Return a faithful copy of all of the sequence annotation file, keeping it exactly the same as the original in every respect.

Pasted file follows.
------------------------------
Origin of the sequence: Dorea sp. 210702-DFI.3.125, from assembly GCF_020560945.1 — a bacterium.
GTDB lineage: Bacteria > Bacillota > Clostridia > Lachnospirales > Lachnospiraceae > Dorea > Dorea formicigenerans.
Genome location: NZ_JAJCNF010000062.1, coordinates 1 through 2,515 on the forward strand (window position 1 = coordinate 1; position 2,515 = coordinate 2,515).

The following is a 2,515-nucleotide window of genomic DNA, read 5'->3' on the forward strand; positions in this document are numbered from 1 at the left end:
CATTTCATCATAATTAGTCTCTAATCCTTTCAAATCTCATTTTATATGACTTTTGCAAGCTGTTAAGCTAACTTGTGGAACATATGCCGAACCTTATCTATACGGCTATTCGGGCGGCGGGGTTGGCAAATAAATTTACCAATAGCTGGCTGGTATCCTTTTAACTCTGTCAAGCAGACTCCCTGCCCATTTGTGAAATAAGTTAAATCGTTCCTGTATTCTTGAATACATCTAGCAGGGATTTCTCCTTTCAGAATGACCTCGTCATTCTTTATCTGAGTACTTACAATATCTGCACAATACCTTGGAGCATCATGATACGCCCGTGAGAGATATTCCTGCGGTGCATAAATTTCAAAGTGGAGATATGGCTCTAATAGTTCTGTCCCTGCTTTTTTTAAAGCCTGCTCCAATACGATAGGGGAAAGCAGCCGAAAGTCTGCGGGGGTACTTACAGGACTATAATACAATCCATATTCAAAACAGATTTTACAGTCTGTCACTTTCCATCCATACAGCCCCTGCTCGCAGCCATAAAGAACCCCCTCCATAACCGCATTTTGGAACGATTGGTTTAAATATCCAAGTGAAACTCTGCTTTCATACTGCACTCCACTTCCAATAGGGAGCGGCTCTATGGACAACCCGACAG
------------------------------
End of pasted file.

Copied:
Origin of the sequence: Dorea sp. 210702-DFI.3.125, from assembly GCF_020560945.1 — a bacterium.
GTDB lineage: Bacteria > Bacillota > Clostridia > Lachnospirales > Lachnospiraceae > Dorea > Dorea formicigenerans.
Genome location: NZ_JAJCNF010000062.1, coordinates 1 through 2,515 on the forward strand (window position 1 = coordinate 1; position 2,515 = coordinate 2,515).

The following is a 2,515-nucleotide window of genomic DNA, read 5'->3' on the forward strand; positions in this document are numbered from 1 at the left end:
CATTTCATCATAATTAGTCTCTAATCCTTTCAAATCTCATTTTATATGACTTTTGCAAGCTGTTAAGCTAACTTGTGGAACATATGCCGAACCTTATCTATACGGCTATTCGGGCGGCGGGGTTGGCAAATAAATTTACCAATAGCTGGCTGGTATCCTTTTAACTCTGTCAAGCAGACTCCCTGCCCATTTGTGAAATAAGTTAAATCGTTCCTGTATTCTTGAATACATCTAGCAGGGATTTCTCCTTTCAGAATGACCTCGTCATTCTTTATCTGAGTACTTACAATATCTGCACAATACCTTGGAGCATCATGATACGCCCGTGAGAGATATTCCTGCGGTGCATAAATTTCAAAGTGGAGATATGGCTCTAATAGTTCTGTCCCTGCTTTTTTTAAAGCCTGCTCCAATACGATAGGGGAAAGCAGCCGAAAGTCTGCGGGGGTACTTACAGGACTATAATACAATCCATATTCAAAACAGATTTTACAGTCTGTCACTTTCCATCCATACAGCCCCTGCTCGCAGCCATAAAGAACCCCCTCCATAACCGCATTTTGGAACGATTGGTTTAAATATCCAAGTGAAACTCTGCTTTCATACTGCACTCCACTTCCAATAGGGAGCGGCTCTATGGACAACCCGACAG